“Sex offenders are always men”: a common stereotype we may hear or think about on a frequent basis. But this statement is not always the case. When females are also identified as sex offenders, then, how does the law see them—the same as male sex offenders, or different? The justice system in Denver, Arapahoe and Jefferson County, fights for both genders equally.
Not too long ago, there was a news story about women sex offenders and what drove them to become identified as sex offenders. According to the article, they are rare—96 percent of the offenders that were revealed in 1999 were men, and because of that infrequency, it is assumed it's easier to profile a man as a sex offender. Interestingly enough, the article says that even if women are convicted of a crime, they may still be seen as lonely rather than sexually aroused.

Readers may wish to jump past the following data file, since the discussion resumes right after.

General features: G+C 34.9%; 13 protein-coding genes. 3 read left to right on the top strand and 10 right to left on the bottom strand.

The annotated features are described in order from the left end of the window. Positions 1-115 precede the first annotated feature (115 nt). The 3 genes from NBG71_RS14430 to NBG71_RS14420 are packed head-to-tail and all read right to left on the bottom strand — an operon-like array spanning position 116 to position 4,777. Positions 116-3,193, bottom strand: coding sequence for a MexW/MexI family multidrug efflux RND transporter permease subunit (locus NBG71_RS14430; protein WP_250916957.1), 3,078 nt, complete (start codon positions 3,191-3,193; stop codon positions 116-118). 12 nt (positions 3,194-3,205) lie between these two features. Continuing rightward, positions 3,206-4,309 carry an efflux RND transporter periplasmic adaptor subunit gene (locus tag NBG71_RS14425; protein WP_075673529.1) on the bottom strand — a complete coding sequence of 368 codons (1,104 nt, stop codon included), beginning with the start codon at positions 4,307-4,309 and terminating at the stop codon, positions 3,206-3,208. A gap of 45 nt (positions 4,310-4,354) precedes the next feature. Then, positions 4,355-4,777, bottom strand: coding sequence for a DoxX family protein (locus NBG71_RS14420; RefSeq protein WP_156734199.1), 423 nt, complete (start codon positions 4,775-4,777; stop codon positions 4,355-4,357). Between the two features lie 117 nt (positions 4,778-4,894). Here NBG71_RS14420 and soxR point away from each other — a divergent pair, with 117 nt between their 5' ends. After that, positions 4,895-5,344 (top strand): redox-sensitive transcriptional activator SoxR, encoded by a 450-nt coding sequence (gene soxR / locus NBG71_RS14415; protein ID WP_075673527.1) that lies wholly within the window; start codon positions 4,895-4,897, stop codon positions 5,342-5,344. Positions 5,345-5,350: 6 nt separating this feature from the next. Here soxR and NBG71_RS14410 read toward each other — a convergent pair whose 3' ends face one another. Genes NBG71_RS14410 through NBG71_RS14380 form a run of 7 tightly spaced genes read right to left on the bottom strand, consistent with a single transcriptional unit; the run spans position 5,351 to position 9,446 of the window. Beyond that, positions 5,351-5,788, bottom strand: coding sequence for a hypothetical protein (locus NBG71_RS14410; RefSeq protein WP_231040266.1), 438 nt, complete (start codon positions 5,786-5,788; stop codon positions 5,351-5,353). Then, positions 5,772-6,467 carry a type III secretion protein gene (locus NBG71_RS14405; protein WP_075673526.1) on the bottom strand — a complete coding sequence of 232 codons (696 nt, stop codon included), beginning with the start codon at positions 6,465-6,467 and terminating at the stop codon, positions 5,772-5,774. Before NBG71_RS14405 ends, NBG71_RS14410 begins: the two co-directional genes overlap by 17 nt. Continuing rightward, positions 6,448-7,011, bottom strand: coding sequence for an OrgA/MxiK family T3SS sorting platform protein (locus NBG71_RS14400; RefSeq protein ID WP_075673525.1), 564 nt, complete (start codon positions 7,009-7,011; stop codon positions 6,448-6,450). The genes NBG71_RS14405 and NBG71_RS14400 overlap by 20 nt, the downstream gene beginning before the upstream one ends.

Registering as a Sex Offender in Denver
The severity of a crime can determine the frequency that you would have to register—either annually or quarterly, and each time you move somewhere else. If you move to Colorado, you need to register in a time frame of five days, and if you do not register in that time period, you will be charged with Failure to Register as A Sex Offender in Colorado. Police officers in cities such as Littleton, Highlands Ranch, or Englewood, can arrest individuals if they believe they have failed to register as sex offenders.